That word is no.
As in, no, thank you, I don't wish to chair that committee. Or no, I will not bake 12-dozen cookies for a cookie swap two days before Christmas. Or no, I will not find seven different outfits to fit the seven themed Holiday Spirit Days for my eighth grader.
I'm not making that last one up. The student council came up with the following plan for showing holiday spirit on the last seven days of class:
12/12 Merry Monday Morning (PJ day)
12/13 Holiday Head to Toe [sic] Tuesday
12/14 Worst Wacky Sweater Wednesday
12/15 Favorite (Winter) Sports Team Thursday
12/16 Flannel Friday
12/19 Grinch Green Monday
12/20 Rudolph Red Tuesday
Clothes should be school appropriate.
Tortured alliteration and hyphen neglect aside, this list represents exactly what is wrong with our culture. Well, one thing that's wrong.
It's too much.
Too much time, too much planning...for what purpose? How many children have a wardrobe specifically tailored to this list? Not my son, that's for sure. The list is absurd because it's even a list. One day of holiday clothes, perhaps the last day before break, would have been festive. Most children are able to find a Santa hat or red sweater or jingle-bell necklace or Rudolph antlers or Christmas tree socks or a green scarf or a homemade paper snowflake to pin to their shirt. One day is do-able.
But seven days of different outfits?
I might even have gotten fancy and said, "Nopity, nope, nope, nope."
More is not always better. In fact, more can cripple us if we let it. Part of wisdom is discerning the difference between genuinely worthwhile activities and time wasters.
I am not always wise, but the Holiday Spirit Days...that was a no-brainer.
Radical self care requires us to examine how we spend our time and to allocate it reasonably. Allocating time reasonably must, of necessity, include saying no when appropriate. It's the when appropriate that trips many of us up. We say yes because we feel obligated, we feel peer pressure, we feel vulnerable not hanging with the herd. Aren't there lions out there waiting to feed on outliers?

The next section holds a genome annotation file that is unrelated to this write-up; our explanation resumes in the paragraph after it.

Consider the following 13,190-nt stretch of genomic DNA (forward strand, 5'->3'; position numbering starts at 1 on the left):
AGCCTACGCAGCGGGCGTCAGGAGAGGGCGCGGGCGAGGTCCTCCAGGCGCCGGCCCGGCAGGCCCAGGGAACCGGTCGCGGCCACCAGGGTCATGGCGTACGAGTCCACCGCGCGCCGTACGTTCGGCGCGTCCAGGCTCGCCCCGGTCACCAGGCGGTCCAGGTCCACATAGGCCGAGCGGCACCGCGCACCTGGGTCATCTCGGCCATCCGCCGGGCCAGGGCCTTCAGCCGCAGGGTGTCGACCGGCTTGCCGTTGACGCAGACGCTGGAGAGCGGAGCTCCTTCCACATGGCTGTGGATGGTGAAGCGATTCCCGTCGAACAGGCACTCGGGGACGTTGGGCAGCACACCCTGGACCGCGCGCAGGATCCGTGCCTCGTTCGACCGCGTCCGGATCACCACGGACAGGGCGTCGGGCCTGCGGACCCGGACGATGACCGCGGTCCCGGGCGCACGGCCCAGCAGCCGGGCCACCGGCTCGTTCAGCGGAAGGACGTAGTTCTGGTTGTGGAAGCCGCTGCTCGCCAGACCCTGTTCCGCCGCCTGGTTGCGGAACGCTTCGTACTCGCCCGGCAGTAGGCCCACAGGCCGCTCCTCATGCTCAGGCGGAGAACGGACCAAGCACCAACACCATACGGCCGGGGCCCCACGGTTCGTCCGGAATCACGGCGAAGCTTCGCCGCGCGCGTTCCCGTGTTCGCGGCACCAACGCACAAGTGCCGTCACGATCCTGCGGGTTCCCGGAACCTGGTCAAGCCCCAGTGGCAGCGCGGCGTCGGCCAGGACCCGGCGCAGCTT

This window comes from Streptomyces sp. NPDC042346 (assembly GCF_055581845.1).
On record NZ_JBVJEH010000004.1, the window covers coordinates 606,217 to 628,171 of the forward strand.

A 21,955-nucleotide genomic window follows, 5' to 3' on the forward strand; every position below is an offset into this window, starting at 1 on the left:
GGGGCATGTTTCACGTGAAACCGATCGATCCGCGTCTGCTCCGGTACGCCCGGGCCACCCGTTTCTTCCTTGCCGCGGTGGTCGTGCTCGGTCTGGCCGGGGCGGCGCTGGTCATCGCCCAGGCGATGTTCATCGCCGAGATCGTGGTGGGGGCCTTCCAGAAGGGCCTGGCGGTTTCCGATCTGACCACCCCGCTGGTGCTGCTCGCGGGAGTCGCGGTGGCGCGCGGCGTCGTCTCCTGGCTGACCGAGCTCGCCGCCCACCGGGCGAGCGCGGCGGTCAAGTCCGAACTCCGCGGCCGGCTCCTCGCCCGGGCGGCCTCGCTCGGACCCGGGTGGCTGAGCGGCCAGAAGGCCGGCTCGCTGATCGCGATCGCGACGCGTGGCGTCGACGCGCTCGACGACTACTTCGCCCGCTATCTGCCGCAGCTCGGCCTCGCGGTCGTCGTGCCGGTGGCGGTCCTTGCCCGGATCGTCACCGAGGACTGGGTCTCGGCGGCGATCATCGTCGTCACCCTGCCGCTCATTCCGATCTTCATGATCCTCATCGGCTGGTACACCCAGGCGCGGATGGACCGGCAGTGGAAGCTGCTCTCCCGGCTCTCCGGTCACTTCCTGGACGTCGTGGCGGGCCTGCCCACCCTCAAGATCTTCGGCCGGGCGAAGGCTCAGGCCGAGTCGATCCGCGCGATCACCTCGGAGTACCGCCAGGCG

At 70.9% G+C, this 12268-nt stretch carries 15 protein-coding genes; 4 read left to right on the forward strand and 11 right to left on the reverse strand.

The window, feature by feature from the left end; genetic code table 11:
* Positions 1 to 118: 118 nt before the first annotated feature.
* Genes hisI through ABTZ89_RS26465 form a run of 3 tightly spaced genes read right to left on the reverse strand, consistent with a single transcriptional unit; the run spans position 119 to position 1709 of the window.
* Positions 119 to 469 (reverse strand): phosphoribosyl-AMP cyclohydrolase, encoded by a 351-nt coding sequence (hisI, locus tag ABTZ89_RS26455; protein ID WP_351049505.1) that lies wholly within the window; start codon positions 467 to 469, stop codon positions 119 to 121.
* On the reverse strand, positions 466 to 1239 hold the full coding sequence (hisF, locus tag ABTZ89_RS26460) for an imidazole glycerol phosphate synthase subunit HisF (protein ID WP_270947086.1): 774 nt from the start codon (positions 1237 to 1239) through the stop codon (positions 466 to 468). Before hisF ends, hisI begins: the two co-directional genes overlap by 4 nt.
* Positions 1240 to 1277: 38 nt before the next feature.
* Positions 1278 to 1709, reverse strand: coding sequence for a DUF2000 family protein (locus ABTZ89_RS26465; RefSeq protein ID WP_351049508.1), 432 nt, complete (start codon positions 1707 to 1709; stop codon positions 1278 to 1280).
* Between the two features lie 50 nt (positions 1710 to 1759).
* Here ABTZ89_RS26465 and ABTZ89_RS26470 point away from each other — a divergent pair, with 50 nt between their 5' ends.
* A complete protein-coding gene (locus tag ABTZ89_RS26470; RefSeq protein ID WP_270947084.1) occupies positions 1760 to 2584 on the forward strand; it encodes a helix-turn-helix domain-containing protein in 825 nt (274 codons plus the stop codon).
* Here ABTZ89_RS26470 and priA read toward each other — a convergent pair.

In fact, it's sensible and good to have a healthy no. Most of our neighbors have gorgeous Christmas lighting. I suspect a few of them paid a service to put the lights up. It's grand to drive down our street at night, and we enjoy the spectacle.
We, in comparison, might as well be Jewish or Jehovah's Witnesses. We have a small conifer by the front door wrapped in lights and a large lit reindeer standing near it. George made a comment about how pathetic our display is compared to our neighbors' displays.
Now, don't get me wrong. I'm not saying that putting up Christmas lights is a waste of time or energy. What I'm saying is that if doing something brings you joy, do it. If it feels like a burden, don't do it. We all have different set-points for blessings and burdens. Pay attention to your needs.
So I said yes to one more thing: LED candles for the windows. These brilliant battery-operated lights come with a built-in timer. They burn for eight hours, automatically turn off for 16 hours, and then come back on...without any effort on my part. Nor will I need to spend hours out in the freezing cold taking down a bunch of lights.
And yes, our display is still pathetic compared to our neighbors' displays, but comparison is the thief of joy.
Say no to comparison, too.
Where in your life do you have trouble saying no? What unimportant activities or obligations can you say no to right now to engage in radical self care? Is Christmas more of a burden than a blessing because you say yes to too many things? How might you find more Christmas spirit by doing less next year?